Toyota has a history of using recycled materials in their projects, and the same was applied here. Recycled and salvaged products are very low impact, eliminating the embodied energy from material extraction and production phases of the product lifecycle. Reclaimed wood walls and floors – created from discarded waste from veneer manufacturers – line the space. The use of FSC certified wood was an important part of meeting LEED requirements. The zero-VOC wood finish allowed for durable protection without harmful chemicals, and application of a low-VOC fire retardant meant wood could be used extensively while still meeting strict fire codes. In the dining area, countertops made from recycled glass – car windshields, bottles, old stoplights – were used to create a beautiful installation. The design team was able to find highly sustainable products while still meeting their design intent and budget. Typically, recycled material brings up thoughts of barn wood and antiques, but for those willing to look, there are numerous innovative resources out there diverting materials otherwise headed to the landfill.
Beyond VOC and recycled content – measurable quantities used to meet definite guidelines – the design team brought nature into the project through biophilia. The idea that human beings are instinctively drawn toward and connect with nature is a growing awareness – for aesthetic reasons as well as health and personal wellbeing. A key tenant in biophilic design is in using natural materials – wood, stone, terracotta – as well as a heavy use of plants. In the Toyota project, a large living green wall was used in the amenities area, bringing a sense of the outdoors to the space. Whitney calls it her “favorite design element from a sustainability standpoint.” The use of vegetation provides an aesthetic that can’t be matched in look and in its benefits to air quality. The interior finishes in general went beyond the numbers to provide the best possible space for the many workers who inhabit it. We spend 90% of our lives indoors, and Corgan made sure those countless hours would be as enjoyable as possible for Toyota employees.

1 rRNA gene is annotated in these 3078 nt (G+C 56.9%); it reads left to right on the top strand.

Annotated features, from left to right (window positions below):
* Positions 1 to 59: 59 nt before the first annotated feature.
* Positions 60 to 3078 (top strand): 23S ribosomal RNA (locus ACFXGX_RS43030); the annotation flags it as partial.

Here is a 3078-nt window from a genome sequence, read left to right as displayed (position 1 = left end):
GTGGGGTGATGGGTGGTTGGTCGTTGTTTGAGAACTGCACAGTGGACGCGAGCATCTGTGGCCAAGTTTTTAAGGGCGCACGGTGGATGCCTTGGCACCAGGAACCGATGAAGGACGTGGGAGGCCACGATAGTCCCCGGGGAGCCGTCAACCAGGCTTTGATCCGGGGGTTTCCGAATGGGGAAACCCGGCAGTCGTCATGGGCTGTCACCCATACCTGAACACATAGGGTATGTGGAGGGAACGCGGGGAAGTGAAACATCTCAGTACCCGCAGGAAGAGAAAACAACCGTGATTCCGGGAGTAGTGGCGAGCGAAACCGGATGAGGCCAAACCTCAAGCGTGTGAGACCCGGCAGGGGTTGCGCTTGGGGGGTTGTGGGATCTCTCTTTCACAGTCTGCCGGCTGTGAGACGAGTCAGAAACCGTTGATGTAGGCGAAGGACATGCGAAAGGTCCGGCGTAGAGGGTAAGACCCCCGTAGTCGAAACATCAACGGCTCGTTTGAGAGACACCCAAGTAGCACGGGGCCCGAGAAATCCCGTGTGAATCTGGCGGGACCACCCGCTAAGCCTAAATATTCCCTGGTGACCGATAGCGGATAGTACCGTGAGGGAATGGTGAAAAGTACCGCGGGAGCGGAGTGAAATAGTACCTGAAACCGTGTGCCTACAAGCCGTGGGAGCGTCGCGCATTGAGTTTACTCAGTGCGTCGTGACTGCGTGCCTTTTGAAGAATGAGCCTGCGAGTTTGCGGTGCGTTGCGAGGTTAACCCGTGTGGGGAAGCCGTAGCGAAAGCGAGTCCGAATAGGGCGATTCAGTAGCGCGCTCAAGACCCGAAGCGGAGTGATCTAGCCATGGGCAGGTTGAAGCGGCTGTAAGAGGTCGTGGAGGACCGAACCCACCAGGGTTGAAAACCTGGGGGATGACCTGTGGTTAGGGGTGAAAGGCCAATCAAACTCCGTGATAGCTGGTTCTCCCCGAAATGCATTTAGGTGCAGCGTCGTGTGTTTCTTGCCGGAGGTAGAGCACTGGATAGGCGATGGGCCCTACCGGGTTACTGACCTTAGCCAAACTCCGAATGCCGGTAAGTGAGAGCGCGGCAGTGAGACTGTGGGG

Encouraging Collaboration and the 50/50 Breakdown
Outside of the sustainability and LEED goals, the design intent of One Toyota Vision to foster innovation, connectivity and collaboration was perhaps the most difficult goal to verify as having been achieved. How to design for a client’s vision without the aid of measurable guidelines? This is where Whitney’s team was allowed the freedom to shine. The intersection between following guidelines and bending them in a new way is what separates the pros from the rest of the field. The team came up with a space dividing equation and tagged it the 50/50 Breakdown – allotting the space evenly between private work areas (workstations and private offices) and shared amenity spaces, where people can break away from the office and get a fresh perspective or collaborate with team members. For a 2.1 million square foot campus, this was no small task, but the team bought-in from the get-go. Whitney reiterates how walking around the site doesn’t feel as massive as the square footage sounds on paper. “It’s the ‘spaces between the spaces’ that really connect and unify the project, which will in turn encourage connection between team members and departments – the goal of creating this headquarters in the first place.”
Coming up with this metric was a first for the design team, and close attention was paid to ensure the new guidelines were being met. It’s a key takeaway that can be used on future projects, which differs from the standard way of doing things. Rather than having a certain number of offices, a certain breakdown of different departments, the space was looked at as a balanced whole. While Toyota has sustainability metrics that can be met by clear and direct methods, Corgan came up with a measurable way to successfully meet goals that are a little more abstract – collaboration, communication, unification. In large part due to Corgan, Toyota’s vision was brought to reality, and the push for innovation – in business and in changing the world – continues to drive on.
Interested in learning more about this project? Read our interview with Lauren Whitney, IIDA, Vice President at Corgan as she shares the successes, challenges, and learnings from this 2.1 million square foot corporate campus.